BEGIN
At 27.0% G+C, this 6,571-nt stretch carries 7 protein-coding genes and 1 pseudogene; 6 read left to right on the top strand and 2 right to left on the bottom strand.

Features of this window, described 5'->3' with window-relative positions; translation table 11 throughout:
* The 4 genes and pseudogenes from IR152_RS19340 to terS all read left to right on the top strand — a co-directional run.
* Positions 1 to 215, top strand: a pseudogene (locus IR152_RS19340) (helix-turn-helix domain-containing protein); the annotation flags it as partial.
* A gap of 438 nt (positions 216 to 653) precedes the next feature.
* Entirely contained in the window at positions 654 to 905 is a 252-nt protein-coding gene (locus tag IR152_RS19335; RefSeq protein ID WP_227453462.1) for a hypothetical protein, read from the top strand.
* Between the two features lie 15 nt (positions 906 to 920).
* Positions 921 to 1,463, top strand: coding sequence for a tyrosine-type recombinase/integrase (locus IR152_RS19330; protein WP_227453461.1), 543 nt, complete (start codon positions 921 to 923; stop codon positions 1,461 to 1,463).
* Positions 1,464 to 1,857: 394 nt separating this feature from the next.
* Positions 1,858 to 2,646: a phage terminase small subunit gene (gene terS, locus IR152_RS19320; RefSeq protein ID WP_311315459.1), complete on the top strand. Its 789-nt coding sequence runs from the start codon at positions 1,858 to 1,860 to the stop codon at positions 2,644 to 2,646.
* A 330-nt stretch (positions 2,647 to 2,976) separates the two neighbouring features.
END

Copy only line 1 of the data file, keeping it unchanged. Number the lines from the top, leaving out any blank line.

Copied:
At 27.0% G+C, this 6,571-nt stretch carries 7 protein-coding genes and 1 pseudogene; 6 read left to right on the top strand and 2 right to left on the bottom strand.